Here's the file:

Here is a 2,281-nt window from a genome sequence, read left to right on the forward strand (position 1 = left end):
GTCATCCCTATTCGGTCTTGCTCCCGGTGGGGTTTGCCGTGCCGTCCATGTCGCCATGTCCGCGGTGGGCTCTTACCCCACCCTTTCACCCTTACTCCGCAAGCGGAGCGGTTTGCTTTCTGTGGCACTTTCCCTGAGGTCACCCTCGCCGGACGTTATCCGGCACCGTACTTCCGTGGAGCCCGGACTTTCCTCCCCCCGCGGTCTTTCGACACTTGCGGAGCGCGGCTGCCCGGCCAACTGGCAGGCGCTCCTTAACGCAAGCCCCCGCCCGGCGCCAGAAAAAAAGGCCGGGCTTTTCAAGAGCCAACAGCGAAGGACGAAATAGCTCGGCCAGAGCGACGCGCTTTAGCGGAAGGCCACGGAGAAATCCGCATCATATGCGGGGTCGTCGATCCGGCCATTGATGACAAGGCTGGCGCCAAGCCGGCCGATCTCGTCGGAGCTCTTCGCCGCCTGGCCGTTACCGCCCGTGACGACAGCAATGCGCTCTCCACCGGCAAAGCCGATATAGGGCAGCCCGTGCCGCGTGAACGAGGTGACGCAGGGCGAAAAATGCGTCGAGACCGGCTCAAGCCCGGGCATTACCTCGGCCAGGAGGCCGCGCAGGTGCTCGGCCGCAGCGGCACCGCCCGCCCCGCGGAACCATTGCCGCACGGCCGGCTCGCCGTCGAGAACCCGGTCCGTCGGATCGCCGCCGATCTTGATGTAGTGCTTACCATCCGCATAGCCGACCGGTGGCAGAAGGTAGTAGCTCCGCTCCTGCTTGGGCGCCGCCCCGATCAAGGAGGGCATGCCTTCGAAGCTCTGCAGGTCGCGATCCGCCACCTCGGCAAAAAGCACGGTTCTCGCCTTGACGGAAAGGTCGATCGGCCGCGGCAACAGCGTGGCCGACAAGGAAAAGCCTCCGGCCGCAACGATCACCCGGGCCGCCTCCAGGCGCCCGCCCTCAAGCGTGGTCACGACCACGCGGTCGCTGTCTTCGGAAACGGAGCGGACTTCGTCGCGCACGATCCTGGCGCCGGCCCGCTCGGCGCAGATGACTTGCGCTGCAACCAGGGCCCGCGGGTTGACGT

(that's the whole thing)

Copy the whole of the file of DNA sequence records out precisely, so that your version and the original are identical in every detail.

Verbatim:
Here is a 2,281-nt window from a genome sequence, read left to right on the forward strand (position 1 = left end):
GTCATCCCTATTCGGTCTTGCTCCCGGTGGGGTTTGCCGTGCCGTCCATGTCGCCATGTCCGCGGTGGGCTCTTACCCCACCCTTTCACCCTTACTCCGCAAGCGGAGCGGTTTGCTTTCTGTGGCACTTTCCCTGAGGTCACCCTCGCCGGACGTTATCCGGCACCGTACTTCCGTGGAGCCCGGACTTTCCTCCCCCCGCGGTCTTTCGACACTTGCGGAGCGCGGCTGCCCGGCCAACTGGCAGGCGCTCCTTAACGCAAGCCCCCGCCCGGCGCCAGAAAAAAAGGCCGGGCTTTTCAAGAGCCAACAGCGAAGGACGAAATAGCTCGGCCAGAGCGACGCGCTTTAGCGGAAGGCCACGGAGAAATCCGCATCATATGCGGGGTCGTCGATCCGGCCATTGATGACAAGGCTGGCGCCAAGCCGGCCGATCTCGTCGGAGCTCTTCGCCGCCTGGCCGTTACCGCCCGTGACGACAGCAATGCGCTCTCCACCGGCAAAGCCGATATAGGGCAGCCCGTGCCGCGTGAACGAGGTGACGCAGGGCGAAAAATGCGTCGAGACCGGCTCAAGCCCGGGCATTACCTCGGCCAGGAGGCCGCGCAGGTGCTCGGCCGCAGCGGCACCGCCCGCCCCGCGGAACCATTGCCGCACGGCCGGCTCGCCGTCGAGAACCCGGTCCGTCGGATCGCCGCCGATCTTGATGTAGTGCTTACCATCCGCATAGCCGACCGGTGGCAGAAGGTAGTAGCTCCGCTCCTGCTTGGGCGCCGCCCCGATCAAGGAGGGCATGCCTTCGAAGCTCTGCAGGTCGCGATCCGCCACCTCGGCAAAAAGCACGGTTCTCGCCTTGACGGAAAGGTCGATCGGCCGCGGCAACAGCGTGGCCGACAAGGAAAAGCCTCCGGCCGCAACGATCACCCGGGCCGCCTCCAGGCGCCCGCCCTCAAGCGTGGTCACGACCACGCGGTCGCTGTCTTCGGAAACGGAGCGGACTTCGTCGCGCACGATCCTGGCGCCGGCCCGCTCGGCGCAGATGACTTGCGCTGCAACCAGGGCCCGCGGGTTGACGT